I surmised it would be less costly to make these items at home, and have been experimenting with recipes from Bette Hagman’s The Gluten-free Gourmet Bakes Bread ($23.99 at Mountain Goodness.) Hagman gives four basic flour mixes, one using garfava (garbanza and fava beans) and sorghum flours, the others various rice/potato/tapioca combinations. Bette Hagman is justifiably famous in gluten-free circles: a celiac since childhood, she has written four gluten-free recipe books and has garnered praise from the medical profession as well as cooks everywhere. This book is a treasure — I have learned a lot from it, and am still on the curve.
Bette Hagman’s method involves making the flour mix using garfava, sorghum, tapioca and corn flours, then mixing fourteen wet and dry ingredients. I did all by hand rather than in a bread machine, an option for all Bette’s recipes. The mix is certainly easier and faster.
Is it cheaper to cook from scratch? Not necessarily. Stocking up on the long list of ingredients has cost a lot, though I won’t have to buy again soon any Egg Replacer, xanthan Gum or potato flakes (known here — after 8 staff members at Coopers searched high and low for “flakes,” as instant mashed potato.) And now that I have these flours, of course, it’s away to the races.
One outcome of making scratch recipes is that you sure know what goes into the bread: bean flours, tapioca, rice flour and cornstarch—horrific until you consider the composition of a wheat grain once the bran and the germ are removed as they are for normal white flour: most of white flour is just starch.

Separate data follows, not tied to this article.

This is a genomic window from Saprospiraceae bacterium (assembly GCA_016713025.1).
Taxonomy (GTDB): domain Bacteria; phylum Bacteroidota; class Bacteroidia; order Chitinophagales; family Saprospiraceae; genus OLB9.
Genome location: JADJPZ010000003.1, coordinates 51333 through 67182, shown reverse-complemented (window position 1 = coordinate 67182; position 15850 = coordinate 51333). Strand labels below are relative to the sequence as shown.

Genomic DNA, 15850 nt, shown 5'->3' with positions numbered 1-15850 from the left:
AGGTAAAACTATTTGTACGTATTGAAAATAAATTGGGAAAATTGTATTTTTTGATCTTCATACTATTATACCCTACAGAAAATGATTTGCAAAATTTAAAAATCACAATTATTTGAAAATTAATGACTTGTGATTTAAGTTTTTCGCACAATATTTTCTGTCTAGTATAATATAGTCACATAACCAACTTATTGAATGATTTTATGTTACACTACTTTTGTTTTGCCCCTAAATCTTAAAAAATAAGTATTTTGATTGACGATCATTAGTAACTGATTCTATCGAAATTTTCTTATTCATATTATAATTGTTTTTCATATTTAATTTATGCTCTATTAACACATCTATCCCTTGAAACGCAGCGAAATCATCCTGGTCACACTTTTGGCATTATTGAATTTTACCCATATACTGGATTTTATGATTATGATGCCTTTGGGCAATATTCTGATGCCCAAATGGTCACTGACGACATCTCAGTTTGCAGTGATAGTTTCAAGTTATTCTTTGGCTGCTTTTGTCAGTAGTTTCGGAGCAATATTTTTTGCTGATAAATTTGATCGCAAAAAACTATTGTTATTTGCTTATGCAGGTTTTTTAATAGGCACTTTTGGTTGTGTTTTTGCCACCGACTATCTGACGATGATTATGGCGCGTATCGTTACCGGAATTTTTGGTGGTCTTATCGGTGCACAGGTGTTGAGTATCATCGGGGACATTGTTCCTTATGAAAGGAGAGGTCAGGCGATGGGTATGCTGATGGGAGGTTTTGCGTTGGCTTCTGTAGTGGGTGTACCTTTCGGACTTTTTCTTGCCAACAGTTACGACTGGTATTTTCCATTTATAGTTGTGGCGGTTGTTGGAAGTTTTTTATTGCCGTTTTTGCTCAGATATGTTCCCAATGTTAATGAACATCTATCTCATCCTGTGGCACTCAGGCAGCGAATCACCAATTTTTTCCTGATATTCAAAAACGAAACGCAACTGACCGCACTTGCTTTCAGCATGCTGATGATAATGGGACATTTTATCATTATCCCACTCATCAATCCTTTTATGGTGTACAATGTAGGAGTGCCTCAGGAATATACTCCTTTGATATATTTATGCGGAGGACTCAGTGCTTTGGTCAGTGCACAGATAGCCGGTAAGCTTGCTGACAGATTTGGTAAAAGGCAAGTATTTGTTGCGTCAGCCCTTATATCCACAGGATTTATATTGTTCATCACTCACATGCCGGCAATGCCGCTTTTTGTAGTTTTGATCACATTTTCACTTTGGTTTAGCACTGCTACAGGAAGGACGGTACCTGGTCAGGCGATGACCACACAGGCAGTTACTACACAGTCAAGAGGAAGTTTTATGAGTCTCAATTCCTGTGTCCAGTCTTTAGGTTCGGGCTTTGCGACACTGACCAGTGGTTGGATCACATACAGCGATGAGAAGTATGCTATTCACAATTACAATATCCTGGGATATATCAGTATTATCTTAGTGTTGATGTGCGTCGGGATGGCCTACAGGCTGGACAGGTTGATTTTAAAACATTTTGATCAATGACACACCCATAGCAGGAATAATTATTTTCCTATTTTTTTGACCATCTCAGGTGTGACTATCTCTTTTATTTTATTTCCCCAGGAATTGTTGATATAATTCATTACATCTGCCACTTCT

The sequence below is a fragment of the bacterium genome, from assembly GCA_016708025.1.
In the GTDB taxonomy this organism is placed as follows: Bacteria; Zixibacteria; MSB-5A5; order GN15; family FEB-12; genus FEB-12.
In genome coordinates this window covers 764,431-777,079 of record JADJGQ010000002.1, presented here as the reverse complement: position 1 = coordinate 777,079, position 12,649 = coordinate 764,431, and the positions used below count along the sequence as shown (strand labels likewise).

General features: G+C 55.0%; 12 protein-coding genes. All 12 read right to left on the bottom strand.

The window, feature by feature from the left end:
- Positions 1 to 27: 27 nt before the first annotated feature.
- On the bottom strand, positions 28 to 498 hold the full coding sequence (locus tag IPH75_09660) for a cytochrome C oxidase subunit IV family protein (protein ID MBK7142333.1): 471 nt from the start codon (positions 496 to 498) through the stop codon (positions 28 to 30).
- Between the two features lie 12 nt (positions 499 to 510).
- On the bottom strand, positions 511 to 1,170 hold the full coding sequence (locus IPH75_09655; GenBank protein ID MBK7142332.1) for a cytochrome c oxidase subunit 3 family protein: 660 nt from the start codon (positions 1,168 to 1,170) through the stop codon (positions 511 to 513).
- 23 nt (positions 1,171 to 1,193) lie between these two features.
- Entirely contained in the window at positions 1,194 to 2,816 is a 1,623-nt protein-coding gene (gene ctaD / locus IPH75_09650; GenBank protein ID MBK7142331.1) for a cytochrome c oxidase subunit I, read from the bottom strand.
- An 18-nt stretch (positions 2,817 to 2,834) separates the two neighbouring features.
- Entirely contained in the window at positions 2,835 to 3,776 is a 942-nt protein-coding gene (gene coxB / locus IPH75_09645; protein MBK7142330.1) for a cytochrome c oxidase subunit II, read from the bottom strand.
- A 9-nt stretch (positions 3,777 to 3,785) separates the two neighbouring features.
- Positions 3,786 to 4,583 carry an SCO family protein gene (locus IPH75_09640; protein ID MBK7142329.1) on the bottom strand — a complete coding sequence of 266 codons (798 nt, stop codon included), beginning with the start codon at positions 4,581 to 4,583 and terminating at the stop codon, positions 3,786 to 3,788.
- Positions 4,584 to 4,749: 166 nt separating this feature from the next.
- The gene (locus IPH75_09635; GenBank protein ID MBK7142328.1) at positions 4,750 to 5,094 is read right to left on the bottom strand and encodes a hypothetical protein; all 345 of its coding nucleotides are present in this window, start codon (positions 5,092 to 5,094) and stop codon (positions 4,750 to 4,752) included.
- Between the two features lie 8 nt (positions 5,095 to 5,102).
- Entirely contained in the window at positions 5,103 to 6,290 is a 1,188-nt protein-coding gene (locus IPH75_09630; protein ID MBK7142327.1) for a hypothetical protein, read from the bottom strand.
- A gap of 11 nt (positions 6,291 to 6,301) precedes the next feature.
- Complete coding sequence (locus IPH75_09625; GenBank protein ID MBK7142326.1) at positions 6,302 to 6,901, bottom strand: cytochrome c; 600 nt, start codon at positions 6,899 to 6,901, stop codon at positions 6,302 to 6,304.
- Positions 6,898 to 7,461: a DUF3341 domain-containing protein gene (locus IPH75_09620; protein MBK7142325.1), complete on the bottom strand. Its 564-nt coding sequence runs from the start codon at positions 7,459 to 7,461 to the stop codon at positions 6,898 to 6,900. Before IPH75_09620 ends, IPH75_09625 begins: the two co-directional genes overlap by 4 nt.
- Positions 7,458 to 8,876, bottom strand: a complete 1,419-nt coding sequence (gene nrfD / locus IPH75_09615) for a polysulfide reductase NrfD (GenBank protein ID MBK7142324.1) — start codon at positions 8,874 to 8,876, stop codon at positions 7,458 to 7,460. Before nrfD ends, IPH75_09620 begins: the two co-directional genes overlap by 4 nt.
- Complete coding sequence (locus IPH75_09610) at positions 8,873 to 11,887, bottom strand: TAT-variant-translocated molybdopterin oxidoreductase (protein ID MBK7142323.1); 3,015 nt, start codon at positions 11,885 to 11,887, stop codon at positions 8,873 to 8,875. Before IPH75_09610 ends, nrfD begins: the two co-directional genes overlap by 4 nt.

Here’s my take on the outcomes:
Bob’s Red Mill Hearty Whole Grain Mix
This loaf looks terrific when it comes out of the oven, and rises up in the middle like regular bread. It’s dark brown, as a result of the cocoa powder in the mix—a great idea. It is of course easier to make than bread made from scratch, and at $6.99 for the package, probably cheaper than the initial outlay of all the stuff you have to get for just one or two loaves of scratch gluten-free bread. Even the yeast is included in the package. You add only oil, water, eggs and vinegar.
However, the result was less satisfactory than anticipated. The bread has a good nutty flavour — quite like dark brown ale. The look of it is good — even crumb, dense with buckwheat and whole grain teff. But the springyness that Bette Hagman tries so hard to obtain is missing — and it’s that spring—the way you bite into the bread and find a little resistance — that’s missing. This texture is cake-like. It’s not unpleasant, and if you like unyeasted breads such as corn bread or soda bread, you’ll find this similar.
Bette’s Oregon Bread with Four-Bean Flour
I made this twice, as the first effort was like a brick, flat on top, and too sweet. The second time, I cut the honey and added molasses, changed walnuts to sunflower seeds, and created a sponge with the water and yeast rather than mixing the yeast in with dry ingredients. I also changed the timing slightly to account for Revelstoke’s altitude and climate (damp, on baking day.)